A study published a week ago about an enigmatic, six-inch-long skeleton found near the Atacama Desert is causing serious upset among Chile’s scientists and government officials, who are now claiming the specimen was illegally obtained by grave robbers.
This week, some people in Britain and Canada were shocked to learn that their money contains trace amounts of animal fat. The new banknotes use animal byproducts that are found in everything from credit cards and crayons to glue and soap. But Gizmodo has confirmed that Britain and Canada aren’t the only ones.
The only thing that rivals the sheer number of cute kitten videos on YouTube is footage of extreme stunts. There’s no shortage of daredevils taking to the skies in wingsuits, but Roberta Mancino has bested them all by soaring over the active Villarrica stratovolcano in Chile.
The internet is down in part of Chile, quite literally. One of Google’s data-spewing Loon balloons appears to have crashed in the South American country over the weekend.
The Pritzker Prize was announced this morning, an award many consider the highest honor for design. This year’s prize went to Alejandro Aravena, a Chilean architect you may not know—but definitely should.
A team of researchers working in Antarctica have discovered ice that contains arsenic, thought to have originated from copper mines in northern Chile.
The Illapel earthquake that hit Chile in September shifted the ground by up to 1.4 meters. That’s awfully far to move the not-so-steady rock below our feet.
When Chile was hit by a magnitude 8.3 earthquake this week, the very ground shifted. By comparing images before and after the earthquake with an interferogram, geophysicists can measure just how much and where the ground moved.
Earlier this year, it was revealed that the US Pacific Northwest could face a 1-in-10 chance of a suffering a catastrophic, 9.0 earthquake within the next 50 years. We have to do a better job preparing for it. That’s where Japan comes in.
Chile was hit with another earthquake—a strong 8.3 this time—that forced a million people to evacuate and killed 11. It wasn’t as bad as the devastating 8.8 quake of 2010 but still, any time the earth is shaking is never a good time to be on the ground. Here’s footage taken of the earthquake inside a grocery store.
A massive earthquake just hit off the coast of Chile. At magnitude of 8.3 and a tsunami warning in effect, this could have been ugly. Here’s the science behind the earthquake, how Chile’s preparations are paying off, and what we can expect for the shaken country.
“Thirteen thousand people will die in the Cascadia earthquake and tsunami,” reads Kathryn Schulz’s now-infamous New Yorker article. “Everything west of Interstate 5 will be toast.” Turns out a very similar event occurred in Chile 55 years ago. What wisdom can its survivors share with residents of the Northwest?
This is what a sunset in Rio de Janeiro looks like right now, and it’s all thanks to that volcano erupting in Chile last week. Calbuco spewed 7,420 million cubic feet of ash into the atmosphere, turning nearby regions into a “grey desert” and altering weather thousands of miles away.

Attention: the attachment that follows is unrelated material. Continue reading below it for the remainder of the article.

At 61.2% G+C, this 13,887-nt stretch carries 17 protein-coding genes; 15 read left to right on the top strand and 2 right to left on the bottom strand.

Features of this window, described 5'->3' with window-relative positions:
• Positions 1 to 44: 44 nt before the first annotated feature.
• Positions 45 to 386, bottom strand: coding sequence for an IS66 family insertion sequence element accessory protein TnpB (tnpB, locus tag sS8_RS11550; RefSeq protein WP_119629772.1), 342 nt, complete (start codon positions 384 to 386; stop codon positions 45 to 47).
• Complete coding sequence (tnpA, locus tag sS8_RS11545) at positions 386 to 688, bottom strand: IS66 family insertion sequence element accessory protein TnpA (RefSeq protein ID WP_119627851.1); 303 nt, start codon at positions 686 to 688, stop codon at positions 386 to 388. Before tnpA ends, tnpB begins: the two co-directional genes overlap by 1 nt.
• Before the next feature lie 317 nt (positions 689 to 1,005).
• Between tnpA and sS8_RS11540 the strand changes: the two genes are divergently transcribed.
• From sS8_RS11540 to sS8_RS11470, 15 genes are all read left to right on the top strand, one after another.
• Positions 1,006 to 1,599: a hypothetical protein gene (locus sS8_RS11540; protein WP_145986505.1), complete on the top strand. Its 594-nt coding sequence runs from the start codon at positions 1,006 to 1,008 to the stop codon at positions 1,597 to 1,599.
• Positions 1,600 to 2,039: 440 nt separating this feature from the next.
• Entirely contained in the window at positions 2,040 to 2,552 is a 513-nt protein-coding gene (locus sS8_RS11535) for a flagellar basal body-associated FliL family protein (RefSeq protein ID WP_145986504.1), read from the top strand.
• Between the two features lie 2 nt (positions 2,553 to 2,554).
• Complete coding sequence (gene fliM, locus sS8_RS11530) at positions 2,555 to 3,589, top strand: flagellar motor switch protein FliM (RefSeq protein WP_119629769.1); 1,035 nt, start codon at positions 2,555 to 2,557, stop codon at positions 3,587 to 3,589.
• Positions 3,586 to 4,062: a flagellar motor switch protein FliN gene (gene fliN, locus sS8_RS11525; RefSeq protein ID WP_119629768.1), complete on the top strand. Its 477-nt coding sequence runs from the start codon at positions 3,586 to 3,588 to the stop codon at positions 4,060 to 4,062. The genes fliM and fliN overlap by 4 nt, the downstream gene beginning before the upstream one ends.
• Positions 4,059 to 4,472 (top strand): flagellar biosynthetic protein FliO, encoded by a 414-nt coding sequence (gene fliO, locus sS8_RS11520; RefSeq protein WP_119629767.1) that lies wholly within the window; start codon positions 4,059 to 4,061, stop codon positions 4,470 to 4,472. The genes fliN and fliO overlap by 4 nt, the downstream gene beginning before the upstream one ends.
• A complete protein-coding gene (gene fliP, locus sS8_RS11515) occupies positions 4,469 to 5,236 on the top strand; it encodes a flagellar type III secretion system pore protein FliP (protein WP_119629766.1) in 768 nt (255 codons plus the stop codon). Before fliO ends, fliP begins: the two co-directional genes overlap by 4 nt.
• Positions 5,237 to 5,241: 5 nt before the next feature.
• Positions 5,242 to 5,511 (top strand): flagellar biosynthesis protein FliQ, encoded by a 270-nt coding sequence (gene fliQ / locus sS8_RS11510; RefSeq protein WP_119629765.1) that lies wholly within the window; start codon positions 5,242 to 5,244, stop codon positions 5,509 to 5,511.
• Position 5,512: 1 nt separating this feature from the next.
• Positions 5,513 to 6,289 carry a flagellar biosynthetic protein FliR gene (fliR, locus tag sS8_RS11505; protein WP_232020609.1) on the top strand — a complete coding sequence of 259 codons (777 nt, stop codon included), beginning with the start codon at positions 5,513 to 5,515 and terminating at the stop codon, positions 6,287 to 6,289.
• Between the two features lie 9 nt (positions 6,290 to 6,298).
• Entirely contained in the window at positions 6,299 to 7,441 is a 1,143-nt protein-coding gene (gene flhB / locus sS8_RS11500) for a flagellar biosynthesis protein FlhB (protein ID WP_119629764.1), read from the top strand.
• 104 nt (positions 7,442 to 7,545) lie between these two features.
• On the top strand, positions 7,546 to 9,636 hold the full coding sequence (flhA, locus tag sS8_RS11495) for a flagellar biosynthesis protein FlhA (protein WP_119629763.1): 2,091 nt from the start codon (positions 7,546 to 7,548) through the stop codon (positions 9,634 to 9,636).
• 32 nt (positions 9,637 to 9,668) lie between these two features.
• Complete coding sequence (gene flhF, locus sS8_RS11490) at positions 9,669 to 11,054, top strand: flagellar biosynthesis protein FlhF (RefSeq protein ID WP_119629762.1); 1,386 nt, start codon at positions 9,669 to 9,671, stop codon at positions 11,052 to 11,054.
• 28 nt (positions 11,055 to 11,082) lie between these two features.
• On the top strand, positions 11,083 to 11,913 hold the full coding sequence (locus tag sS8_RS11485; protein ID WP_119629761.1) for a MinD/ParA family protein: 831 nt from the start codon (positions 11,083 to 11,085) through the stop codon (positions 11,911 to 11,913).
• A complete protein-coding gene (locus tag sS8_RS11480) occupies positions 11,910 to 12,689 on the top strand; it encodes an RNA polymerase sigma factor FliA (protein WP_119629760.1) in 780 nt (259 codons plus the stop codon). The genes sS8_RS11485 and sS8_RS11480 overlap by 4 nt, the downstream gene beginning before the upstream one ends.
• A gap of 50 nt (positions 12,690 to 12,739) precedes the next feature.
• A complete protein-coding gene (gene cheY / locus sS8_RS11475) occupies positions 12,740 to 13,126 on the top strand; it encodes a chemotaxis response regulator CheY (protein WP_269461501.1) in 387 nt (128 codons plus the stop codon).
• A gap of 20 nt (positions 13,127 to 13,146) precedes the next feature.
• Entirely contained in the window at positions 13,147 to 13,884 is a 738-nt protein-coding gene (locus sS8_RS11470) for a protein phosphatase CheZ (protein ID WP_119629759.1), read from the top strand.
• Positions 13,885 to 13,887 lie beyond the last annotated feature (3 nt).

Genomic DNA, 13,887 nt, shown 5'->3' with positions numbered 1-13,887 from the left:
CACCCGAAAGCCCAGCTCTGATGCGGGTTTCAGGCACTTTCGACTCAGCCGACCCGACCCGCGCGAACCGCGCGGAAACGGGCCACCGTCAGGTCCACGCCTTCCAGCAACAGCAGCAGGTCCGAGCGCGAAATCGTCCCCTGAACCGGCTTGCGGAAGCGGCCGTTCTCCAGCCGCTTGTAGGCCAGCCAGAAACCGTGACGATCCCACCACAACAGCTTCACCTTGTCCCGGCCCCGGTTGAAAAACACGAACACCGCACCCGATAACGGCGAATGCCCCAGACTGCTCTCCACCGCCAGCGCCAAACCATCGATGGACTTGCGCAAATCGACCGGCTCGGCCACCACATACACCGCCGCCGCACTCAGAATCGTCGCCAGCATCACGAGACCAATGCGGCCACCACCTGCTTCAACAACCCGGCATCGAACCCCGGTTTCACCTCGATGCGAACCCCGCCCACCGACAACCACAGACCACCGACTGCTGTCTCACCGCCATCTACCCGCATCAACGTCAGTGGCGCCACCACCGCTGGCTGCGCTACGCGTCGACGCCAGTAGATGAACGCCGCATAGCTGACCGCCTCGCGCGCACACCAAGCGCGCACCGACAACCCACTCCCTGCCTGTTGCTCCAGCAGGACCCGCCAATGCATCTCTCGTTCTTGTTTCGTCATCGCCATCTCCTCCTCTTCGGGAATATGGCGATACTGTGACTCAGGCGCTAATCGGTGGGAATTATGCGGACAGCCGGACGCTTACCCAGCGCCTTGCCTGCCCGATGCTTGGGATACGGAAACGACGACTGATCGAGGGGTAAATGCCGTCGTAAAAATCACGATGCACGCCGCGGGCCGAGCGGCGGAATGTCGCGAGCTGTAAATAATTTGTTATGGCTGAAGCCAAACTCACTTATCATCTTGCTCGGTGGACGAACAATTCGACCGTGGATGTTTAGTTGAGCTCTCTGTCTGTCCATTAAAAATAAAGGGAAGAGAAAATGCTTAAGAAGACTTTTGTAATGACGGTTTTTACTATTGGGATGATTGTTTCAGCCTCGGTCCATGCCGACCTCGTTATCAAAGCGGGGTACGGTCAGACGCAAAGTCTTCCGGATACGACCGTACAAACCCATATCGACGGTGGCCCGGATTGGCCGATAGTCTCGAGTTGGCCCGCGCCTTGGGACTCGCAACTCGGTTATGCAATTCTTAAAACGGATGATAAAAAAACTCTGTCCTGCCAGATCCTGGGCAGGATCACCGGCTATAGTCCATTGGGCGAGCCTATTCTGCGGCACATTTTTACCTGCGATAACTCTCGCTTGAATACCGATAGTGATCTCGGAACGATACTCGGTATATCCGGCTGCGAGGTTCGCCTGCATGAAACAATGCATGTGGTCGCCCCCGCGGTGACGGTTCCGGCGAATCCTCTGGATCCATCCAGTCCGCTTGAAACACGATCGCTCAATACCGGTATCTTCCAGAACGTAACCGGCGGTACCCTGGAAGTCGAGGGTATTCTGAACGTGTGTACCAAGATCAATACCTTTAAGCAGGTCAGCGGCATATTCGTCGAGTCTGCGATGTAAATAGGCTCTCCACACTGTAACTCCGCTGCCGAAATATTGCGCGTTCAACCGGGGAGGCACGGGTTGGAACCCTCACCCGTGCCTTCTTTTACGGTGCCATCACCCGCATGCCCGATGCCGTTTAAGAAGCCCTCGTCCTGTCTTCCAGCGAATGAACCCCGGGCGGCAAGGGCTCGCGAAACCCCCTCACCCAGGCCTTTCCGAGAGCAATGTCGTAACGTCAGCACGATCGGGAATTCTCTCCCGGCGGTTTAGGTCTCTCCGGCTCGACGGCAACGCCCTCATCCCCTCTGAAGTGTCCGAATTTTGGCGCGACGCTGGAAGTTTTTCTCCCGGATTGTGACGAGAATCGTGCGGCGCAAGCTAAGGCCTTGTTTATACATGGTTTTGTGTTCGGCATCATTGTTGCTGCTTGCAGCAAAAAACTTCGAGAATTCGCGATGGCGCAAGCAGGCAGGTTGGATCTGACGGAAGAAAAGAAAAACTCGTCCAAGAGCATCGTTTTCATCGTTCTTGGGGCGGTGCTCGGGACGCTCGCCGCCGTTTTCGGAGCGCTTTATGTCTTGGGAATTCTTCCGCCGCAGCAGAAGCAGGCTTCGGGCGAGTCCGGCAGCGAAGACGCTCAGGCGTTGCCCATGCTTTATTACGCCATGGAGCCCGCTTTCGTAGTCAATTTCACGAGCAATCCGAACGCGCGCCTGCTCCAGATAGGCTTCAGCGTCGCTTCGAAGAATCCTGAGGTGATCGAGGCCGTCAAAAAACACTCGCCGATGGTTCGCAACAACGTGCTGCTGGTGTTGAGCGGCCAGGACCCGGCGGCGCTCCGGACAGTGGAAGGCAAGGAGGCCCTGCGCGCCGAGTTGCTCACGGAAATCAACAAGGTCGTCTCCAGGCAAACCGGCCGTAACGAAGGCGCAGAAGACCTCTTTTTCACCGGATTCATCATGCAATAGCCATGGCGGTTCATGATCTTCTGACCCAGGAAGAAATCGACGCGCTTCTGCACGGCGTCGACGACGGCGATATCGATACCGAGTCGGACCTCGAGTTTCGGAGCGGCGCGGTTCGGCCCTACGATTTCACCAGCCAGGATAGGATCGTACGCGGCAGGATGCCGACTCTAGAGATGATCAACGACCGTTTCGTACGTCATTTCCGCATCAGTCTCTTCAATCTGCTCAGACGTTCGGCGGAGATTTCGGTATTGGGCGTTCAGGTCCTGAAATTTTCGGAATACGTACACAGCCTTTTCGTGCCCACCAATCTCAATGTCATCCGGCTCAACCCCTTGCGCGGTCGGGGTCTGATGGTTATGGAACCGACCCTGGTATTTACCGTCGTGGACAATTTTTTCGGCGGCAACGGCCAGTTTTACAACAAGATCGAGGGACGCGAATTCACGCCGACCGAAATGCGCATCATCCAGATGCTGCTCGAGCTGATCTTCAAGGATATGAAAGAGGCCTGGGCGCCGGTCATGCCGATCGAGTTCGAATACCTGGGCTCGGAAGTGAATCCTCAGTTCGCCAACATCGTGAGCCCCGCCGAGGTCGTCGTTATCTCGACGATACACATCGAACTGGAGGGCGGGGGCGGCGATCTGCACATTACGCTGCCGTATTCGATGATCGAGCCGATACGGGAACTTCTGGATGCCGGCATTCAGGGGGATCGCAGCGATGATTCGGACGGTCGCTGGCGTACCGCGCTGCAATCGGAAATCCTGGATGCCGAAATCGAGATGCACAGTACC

Picture it: you’re out hiking, shooting some video of beautiful Chilean waterfalls, when the mountain in the background suddenly starts erupting (for the first time in four decades). Frankly, this guy’s reaction is way more subdued and devoid of terrified shrieking than ours would have been.
Two days ago, Chile’s Calbuco volcano erupted for the first time in over four decades. It spewed an ash cloud nearly 10ten miles high, resulting in evacuations within a 12-mile radius around the volcano. Here’s what the action looked like from space.
Calbuco, a stratovolcano in southern Chile, began erupting yesterday at 7pm local time. First spewing massive ash clouds then, at 10pm, erupting explosively as its fragile structure collapsed inwards. Here’s all the stunning imagery and video; we’ll keep it updated as this develops. You can see it from space!
This is terrifying. Chile’s Calbuco volcano erupted recently in an intimidatingly massive explosion that created a giant volcanic ash cloud. Actually, giant doesn’t even begin to describe it. It’s the first eruption for the volcano in over 4 decades and has caused 1500 people to evacuate the area.
The Calbuco volcano in southern Chile is erupting for the first time in 42 years, spewing huge amounts of ash into the atmosphere and prompting evacuations across a 24-mile wide area. And the results are absolutely stunning.
A century and a half ago, the Carmenére grape was one of the most common Bordeaux grapes in France. And then a disease essentially wiped it out. So how did it recently reemerge in Chile?
Having survived 8,000 years, the Chinchorro mummies found in modern-day Chile and Peru have started decaying more quickly than ever before—in some cases even melting into gelatinous "black ooze." Scientists at Harvard think they've found the reason why.